'Tancred or the New Crusade' is the third book in Disraeli's trilogy of 'political' novels and was published in 1847 (the other two works in the trilogy are 'Coningsby' and 'Sybil').
Tancred, Lord Montacute, is the son of the respectable Duke of Bellamont. Upon coming of age Tancred, having thought much about the social and religious questions of the day, startles his parents by refusing a seat in Parliament. Instead, he decides to visit the Holy Land and hopes that there he will discover God's purpose for him.
In the Middle East, Tancred travels to Jerusalem and Sinai among other destinations, becomes involved in intriques, adventures and falls in love… Read more
Coningsby was published in 1844 and was the first in Disraeli's trilogy of 'political' novels (the others being Sybil and Tancred).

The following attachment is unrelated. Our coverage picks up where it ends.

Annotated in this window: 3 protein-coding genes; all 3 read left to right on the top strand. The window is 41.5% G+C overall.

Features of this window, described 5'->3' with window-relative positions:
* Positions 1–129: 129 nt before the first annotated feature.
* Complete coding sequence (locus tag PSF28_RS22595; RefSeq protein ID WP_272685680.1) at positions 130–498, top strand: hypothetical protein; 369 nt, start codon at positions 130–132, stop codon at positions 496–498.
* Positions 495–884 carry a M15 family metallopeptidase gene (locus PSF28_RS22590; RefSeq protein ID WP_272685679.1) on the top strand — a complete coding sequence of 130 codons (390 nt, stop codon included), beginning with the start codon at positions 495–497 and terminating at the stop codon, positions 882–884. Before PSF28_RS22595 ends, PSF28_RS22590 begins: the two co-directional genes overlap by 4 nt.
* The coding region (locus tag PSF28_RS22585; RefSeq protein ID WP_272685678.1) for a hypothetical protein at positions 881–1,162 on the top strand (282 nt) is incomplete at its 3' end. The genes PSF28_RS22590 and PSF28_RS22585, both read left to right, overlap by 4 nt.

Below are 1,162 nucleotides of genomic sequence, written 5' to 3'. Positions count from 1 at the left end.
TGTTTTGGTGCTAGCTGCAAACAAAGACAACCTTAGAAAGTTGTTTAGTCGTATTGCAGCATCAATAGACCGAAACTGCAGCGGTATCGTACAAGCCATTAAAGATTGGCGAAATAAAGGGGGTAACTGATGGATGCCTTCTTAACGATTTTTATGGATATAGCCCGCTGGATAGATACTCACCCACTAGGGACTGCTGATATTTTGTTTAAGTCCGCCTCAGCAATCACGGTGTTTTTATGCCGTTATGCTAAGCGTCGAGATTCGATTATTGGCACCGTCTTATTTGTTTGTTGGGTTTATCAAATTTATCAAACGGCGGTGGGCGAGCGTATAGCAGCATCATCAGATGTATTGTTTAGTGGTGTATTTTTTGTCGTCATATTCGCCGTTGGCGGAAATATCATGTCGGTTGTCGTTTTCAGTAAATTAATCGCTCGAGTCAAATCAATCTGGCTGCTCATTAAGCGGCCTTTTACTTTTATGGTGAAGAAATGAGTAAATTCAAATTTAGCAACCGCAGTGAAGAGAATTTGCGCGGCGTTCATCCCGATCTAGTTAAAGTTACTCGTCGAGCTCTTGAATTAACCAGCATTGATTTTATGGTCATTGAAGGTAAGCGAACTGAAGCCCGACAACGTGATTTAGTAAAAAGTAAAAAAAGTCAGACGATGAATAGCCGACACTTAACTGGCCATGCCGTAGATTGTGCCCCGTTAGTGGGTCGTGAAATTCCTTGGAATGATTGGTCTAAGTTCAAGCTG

The story revolves around the ealy life of Harry Coningsby. Harry is the orphaned grandson of the Marquess of Monmouth, but Harry's parents incurred the wrath of Monmouth by their marriage. Harry is restored to his granfather's favour and sent to school at Eton. The story follows Harry's career at Eton and Cambridge. While at Eton, Harry saves the life of Oswald Millbank - the son of a northern industrialist. This commences a friendship between Oswald and Harry and leads Harry to fall in love with Oswald's sister, Edith.
This atlas is a reproduction of the Ogilby and Morgan plan of the City of London, dating from 1676.
This map is an important primary source for historians of London and the general enthusiast. The original map was constructed just ten years after the Great Fire of London (1666). The great value of the plan is that it is very detailed. Ogilby and Morgan attempt to name not only every thoroughfare, but side streets, alleys and courts. Their scope was more ambitious still: Ogilby and Morgan's map attempts to deliniate every single building in the City. This map is certainly the best surviving map of London from this period.
Ralph Hyde's helpful introduction explains how… Read more